In case you missed it | Is it pay phones or their users we dislike the most?

Boulder Weekly Staff | Boulder Weekly

Well, it’s official. The city of Boulder is getting rid of the last few pay phones that still dot the Pearl Street Mall. Most of the city’s motive is pretty simple: The phones just aren’t used that much anymore because “everyone” has a cell phone. And then, of course, there is the city’s never-ending quest for cosmetic perfection, as highlighted by Director of Downtown and University Hill Management Molly Winter’s recent quote concerning the phones in the Daily Camera, “They’re not necessarily attractive in their current form. They don’t add to the mall’s ambiance.”

We admit it, pay phones are rarely used, they are germ factories and they are not particularly attractive. But…

Once again, Boulder’s administrators have been blinded by long-term exposure to life within the open-space moat. This just in: Not everyone can afford a cell phone with its monthly payments, and some people just hate the damn things too much to own one.

Anyone who has paid attention to the mall’s pay phones in recent years knows exactly who is dependent on them. It is primarily the homeless and transient populations.

Considering other recent actions taken by the city — actions designed to get rid of our homeless population by making it more difficult for them to get by around here — perhaps those who still use the pay phones are considered to be just as out of step with the mall’s ambiance as the pay phones themselves.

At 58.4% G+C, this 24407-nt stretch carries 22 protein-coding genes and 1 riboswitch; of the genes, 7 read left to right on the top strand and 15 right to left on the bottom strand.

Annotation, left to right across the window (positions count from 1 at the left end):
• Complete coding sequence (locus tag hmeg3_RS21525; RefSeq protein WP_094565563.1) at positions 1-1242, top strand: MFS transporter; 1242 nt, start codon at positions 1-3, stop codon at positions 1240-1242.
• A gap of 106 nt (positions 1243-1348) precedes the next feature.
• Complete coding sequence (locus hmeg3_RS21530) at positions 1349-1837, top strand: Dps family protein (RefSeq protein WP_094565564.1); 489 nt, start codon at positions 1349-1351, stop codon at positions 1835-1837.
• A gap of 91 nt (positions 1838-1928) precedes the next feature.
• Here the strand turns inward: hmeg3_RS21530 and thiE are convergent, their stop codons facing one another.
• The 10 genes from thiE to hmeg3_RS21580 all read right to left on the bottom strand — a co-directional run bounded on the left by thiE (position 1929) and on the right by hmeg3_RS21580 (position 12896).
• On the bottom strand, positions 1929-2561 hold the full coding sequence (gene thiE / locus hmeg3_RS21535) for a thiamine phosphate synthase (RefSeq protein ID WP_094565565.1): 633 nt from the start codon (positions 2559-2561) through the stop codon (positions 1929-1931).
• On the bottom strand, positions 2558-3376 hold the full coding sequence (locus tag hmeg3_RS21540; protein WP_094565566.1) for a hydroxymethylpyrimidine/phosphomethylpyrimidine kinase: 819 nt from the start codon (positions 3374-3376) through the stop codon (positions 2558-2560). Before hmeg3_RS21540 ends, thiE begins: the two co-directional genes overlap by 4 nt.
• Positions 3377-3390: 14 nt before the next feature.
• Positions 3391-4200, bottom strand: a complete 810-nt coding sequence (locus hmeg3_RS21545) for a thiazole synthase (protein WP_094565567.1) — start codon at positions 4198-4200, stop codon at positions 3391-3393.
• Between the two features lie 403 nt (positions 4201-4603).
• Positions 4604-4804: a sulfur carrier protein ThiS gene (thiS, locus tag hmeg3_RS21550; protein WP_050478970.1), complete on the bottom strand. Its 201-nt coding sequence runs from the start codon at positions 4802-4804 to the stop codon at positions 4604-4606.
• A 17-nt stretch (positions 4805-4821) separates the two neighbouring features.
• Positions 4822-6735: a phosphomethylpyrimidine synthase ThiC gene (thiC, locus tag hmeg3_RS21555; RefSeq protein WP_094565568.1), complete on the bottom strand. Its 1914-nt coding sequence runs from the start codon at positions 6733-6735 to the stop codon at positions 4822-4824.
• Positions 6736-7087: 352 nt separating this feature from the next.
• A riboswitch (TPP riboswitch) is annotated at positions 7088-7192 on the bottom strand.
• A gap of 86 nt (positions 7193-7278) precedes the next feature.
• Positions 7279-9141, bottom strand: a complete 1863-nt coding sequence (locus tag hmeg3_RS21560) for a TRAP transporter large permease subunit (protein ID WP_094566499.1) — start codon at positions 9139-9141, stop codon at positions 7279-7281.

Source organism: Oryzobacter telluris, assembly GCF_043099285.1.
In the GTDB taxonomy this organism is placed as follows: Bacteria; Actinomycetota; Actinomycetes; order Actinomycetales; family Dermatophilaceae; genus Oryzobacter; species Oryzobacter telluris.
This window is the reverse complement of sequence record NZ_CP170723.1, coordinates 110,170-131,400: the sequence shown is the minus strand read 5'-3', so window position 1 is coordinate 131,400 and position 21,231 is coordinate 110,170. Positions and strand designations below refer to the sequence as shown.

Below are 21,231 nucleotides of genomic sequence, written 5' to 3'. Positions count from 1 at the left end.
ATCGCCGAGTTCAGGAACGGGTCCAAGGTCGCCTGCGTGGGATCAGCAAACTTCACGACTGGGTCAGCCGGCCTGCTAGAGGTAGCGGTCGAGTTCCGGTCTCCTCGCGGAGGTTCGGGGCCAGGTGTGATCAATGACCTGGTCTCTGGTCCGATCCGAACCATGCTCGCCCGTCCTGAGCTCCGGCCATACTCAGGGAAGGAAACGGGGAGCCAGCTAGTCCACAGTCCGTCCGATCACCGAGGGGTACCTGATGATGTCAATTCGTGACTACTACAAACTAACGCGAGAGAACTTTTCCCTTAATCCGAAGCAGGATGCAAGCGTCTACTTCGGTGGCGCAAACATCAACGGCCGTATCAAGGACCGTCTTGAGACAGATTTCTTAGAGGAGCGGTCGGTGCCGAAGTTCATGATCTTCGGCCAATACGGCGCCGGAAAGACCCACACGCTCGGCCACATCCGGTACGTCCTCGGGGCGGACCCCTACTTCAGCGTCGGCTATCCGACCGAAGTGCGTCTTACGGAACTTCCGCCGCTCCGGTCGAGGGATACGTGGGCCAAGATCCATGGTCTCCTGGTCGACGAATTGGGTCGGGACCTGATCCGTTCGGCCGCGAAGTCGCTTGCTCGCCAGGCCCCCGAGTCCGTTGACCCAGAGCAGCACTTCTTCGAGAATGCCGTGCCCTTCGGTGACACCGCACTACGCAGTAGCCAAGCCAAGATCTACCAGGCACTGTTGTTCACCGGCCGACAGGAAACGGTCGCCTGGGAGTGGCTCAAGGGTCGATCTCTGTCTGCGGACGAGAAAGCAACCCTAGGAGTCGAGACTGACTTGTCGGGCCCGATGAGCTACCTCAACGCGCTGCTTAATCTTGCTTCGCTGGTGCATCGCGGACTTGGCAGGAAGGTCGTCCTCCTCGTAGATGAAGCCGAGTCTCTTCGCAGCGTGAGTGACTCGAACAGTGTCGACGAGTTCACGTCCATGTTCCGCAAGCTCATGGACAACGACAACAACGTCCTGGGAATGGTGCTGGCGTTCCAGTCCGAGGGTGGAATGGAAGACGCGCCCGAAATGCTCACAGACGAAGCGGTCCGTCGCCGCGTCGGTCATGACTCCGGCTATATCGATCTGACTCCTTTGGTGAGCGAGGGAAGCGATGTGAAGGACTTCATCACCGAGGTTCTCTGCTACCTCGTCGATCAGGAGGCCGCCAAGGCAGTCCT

Here’s a solution for city leaders that would put poor humans and those addicted to cosmetic beauty on equal footing: Leave just one measly, unattractive pay phone on the mall for those who actually need it, namely, people too poor or too wise to own cell phones. Just one. Is that really too much to ask? We’ll see.


We were happy to see that a couple of researchers featured in Boulder Weekly’s “fracademic freedom” series last year will be the guest speakers at a local event about hydraulic fracturing this month.

Geoffrey Thyne, who was profiled by BW on Aug. 16, claims that after he left the Colorado School of Mines due to pressure from the oil and gas industry, he lost his university job in Wyoming after an industry association complained to his superiors about comments he made about fracking.

Thyne will be one of the headliners at “Be Frack Sure” on April 27, a day-long event featuring speeches, panel discussions and music by the Hazel Miller Band.

Joining Thyne as the other featured guest speaker will be Anthony Ingraffea, an engineering professor at Cornell University whose work was discussed in an Aug. 30 BW article. Ingraffea and Cornell colleagues Robert Howarth and Renee Santoro published a paper in 2011 showing that methane emissions from the extraction of shale gas were higher than they were from coal, and the findings were attacked by the gas industry.

Other panelists include some of the state’s foremost experts on fracking and its impacts, including Sam Schabacker of Food and Water Watch, Phil Doe of Be the Change, retired EPA staffer Wes Wilson, Shane Davis of the Poudre Canyon Group of the Sierra Club, Jeanne Basset of Environment Colorado and Pete Morton of The Wilderness Society. They will discuss community organizing as well as the health and economic ramifications of the fracking boom.

The event, sponsored by Patagonia and organized by Our Longmont, is being held from 9 a.m. to 5 p.m. at the Best Western Plus Plaza Hotel and Conference Center in Longmont. Tickets cost $38, and the price includes lunch as well as snacks. Tickets must be purchased in advance. For more information, see

Sounds like a frackin’ good time. Maybe somebody should invite Hick. Respond: